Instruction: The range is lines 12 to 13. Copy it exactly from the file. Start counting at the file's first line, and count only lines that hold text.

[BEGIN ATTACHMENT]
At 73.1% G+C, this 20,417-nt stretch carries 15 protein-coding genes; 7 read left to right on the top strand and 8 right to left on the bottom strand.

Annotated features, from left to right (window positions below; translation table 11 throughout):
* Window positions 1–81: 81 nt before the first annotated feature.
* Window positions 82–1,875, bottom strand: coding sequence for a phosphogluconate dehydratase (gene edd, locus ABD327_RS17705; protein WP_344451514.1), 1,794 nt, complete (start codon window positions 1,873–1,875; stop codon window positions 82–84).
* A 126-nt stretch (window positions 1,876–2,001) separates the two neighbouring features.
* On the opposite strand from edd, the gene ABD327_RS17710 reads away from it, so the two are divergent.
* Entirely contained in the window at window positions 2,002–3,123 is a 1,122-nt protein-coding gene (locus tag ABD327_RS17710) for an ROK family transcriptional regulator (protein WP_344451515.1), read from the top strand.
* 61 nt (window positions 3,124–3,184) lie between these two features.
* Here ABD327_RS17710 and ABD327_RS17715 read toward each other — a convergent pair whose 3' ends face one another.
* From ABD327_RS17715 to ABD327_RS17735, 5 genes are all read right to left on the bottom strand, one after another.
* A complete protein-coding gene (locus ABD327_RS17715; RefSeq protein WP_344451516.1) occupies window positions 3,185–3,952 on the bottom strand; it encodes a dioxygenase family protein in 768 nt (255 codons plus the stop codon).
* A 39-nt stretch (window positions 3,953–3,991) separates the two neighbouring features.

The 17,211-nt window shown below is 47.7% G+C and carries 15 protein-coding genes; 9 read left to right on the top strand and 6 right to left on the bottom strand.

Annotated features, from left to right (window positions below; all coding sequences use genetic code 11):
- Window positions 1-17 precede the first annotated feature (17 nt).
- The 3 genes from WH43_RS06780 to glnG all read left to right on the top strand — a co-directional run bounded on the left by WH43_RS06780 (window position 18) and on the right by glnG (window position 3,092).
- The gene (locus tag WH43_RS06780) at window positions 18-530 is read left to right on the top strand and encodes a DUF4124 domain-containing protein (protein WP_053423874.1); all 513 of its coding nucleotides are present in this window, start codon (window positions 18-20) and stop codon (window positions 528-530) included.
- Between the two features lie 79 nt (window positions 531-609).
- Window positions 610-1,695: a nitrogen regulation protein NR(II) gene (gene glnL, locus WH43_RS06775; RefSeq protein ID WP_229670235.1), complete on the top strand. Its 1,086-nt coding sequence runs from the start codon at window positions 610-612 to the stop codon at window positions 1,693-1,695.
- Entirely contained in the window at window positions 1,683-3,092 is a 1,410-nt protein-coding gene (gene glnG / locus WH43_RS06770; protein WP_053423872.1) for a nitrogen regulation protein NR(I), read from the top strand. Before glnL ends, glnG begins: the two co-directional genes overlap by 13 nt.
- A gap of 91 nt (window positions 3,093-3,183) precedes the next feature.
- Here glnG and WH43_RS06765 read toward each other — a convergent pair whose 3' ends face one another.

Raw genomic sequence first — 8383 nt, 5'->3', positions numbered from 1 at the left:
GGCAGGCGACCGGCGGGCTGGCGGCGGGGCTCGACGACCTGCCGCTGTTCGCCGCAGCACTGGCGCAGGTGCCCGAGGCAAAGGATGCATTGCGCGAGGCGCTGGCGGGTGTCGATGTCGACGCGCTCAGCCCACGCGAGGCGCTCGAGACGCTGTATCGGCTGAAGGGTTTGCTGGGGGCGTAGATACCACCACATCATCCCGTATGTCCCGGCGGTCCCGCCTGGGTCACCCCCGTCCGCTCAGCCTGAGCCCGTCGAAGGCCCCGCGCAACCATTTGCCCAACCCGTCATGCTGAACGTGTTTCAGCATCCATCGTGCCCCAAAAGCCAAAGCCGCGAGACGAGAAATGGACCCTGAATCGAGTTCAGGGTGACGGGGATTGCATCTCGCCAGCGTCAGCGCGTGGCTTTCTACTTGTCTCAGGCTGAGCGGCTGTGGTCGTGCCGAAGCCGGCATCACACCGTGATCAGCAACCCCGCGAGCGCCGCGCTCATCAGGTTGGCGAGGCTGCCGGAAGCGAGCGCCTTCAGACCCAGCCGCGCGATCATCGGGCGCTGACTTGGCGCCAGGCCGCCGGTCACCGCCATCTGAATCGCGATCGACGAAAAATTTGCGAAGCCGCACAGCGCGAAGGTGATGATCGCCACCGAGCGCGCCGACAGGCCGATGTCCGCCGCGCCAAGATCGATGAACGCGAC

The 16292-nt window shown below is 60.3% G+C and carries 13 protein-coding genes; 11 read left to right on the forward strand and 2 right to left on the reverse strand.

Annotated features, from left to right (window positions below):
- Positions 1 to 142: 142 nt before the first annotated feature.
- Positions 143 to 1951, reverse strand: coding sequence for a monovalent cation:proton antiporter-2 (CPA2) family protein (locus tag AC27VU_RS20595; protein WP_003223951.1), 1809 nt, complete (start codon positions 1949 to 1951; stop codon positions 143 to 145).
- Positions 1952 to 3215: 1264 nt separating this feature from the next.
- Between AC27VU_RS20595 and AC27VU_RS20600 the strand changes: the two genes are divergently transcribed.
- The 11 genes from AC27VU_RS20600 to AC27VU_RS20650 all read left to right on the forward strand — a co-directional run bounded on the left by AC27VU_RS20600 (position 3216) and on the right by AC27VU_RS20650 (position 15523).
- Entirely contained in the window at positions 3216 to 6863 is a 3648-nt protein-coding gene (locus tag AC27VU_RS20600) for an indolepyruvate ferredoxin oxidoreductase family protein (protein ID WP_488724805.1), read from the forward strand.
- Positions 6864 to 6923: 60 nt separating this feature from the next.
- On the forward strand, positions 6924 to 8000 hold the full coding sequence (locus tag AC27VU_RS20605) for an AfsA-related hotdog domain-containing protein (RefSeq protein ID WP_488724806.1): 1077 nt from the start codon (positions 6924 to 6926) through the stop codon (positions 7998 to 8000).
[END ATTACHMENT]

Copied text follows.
* A 39-nt stretch (window positions 3,953–3,991) separates the two neighbouring features.

The 17,211-nt window shown below is 47.7% G+C and carries 15 protein-coding genes; 9 read left to right on the top strand and 6 right to left on the bottom strand.